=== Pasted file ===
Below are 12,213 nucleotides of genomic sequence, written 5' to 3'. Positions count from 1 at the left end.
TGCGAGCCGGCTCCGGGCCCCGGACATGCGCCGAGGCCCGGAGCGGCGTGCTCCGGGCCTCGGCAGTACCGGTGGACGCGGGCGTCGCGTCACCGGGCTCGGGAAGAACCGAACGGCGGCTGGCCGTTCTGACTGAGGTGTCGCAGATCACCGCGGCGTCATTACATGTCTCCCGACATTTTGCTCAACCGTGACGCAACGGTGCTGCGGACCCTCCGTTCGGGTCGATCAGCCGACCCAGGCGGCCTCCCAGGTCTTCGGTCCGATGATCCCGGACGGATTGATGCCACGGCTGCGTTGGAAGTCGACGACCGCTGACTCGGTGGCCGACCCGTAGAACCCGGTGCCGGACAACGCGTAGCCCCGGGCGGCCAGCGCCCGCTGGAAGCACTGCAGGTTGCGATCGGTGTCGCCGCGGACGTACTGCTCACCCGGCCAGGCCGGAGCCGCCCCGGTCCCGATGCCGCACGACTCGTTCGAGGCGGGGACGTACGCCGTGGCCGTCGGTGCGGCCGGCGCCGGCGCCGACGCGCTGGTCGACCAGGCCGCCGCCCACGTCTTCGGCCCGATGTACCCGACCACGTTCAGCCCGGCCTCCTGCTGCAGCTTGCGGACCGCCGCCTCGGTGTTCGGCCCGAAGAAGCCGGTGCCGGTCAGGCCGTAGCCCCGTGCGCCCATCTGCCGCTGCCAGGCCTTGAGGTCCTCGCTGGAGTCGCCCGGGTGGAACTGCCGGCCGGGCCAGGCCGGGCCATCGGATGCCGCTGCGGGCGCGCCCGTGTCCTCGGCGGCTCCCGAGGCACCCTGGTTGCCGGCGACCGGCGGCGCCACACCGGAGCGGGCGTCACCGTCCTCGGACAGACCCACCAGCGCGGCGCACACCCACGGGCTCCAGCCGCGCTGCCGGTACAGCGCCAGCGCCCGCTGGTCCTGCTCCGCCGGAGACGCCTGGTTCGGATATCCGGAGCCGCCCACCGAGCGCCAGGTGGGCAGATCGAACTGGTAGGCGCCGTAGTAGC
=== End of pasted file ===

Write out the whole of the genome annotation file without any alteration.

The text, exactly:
Below are 12,213 nucleotides of genomic sequence, written 5' to 3'. Positions count from 1 at the left end.
TGCGAGCCGGCTCCGGGCCCCGGACATGCGCCGAGGCCCGGAGCGGCGTGCTCCGGGCCTCGGCAGTACCGGTGGACGCGGGCGTCGCGTCACCGGGCTCGGGAAGAACCGAACGGCGGCTGGCCGTTCTGACTGAGGTGTCGCAGATCACCGCGGCGTCATTACATGTCTCCCGACATTTTGCTCAACCGTGACGCAACGGTGCTGCGGACCCTCCGTTCGGGTCGATCAGCCGACCCAGGCGGCCTCCCAGGTCTTCGGTCCGATGATCCCGGACGGATTGATGCCACGGCTGCGTTGGAAGTCGACGACCGCTGACTCGGTGGCCGACCCGTAGAACCCGGTGCCGGACAACGCGTAGCCCCGGGCGGCCAGCGCCCGCTGGAAGCACTGCAGGTTGCGATCGGTGTCGCCGCGGACGTACTGCTCACCCGGCCAGGCCGGAGCCGCCCCGGTCCCGATGCCGCACGACTCGTTCGAGGCGGGGACGTACGCCGTGGCCGTCGGTGCGGCCGGCGCCGGCGCCGACGCGCTGGTCGACCAGGCCGCCGCCCACGTCTTCGGCCCGATGTACCCGACCACGTTCAGCCCGGCCTCCTGCTGCAGCTTGCGGACCGCCGCCTCGGTGTTCGGCCCGAAGAAGCCGGTGCCGGTCAGGCCGTAGCCCCGTGCGCCCATCTGCCGCTGCCAGGCCTTGAGGTCCTCGCTGGAGTCGCCCGGGTGGAACTGCCGGCCGGGCCAGGCCGGGCCATCGGATGCCGCTGCGGGCGCGCCCGTGTCCTCGGCGGCTCCCGAGGCACCCTGGTTGCCGGCGACCGGCGGCGCCACACCGGAGCGGGCGTCACCGTCCTCGGACAGACCCACCAGCGCGGCGCACACCCACGGGCTCCAGCCGCGCTGCCGGTACAGCGCCAGCGCCCGCTGGTCCTGCTCCGCCGGAGACGCCTGGTTCGGATATCCGGAGCCGCCCACCGAGCGCCAGGTGGGCAGATCGAACTGGTAGGCGCCGTAGTAGC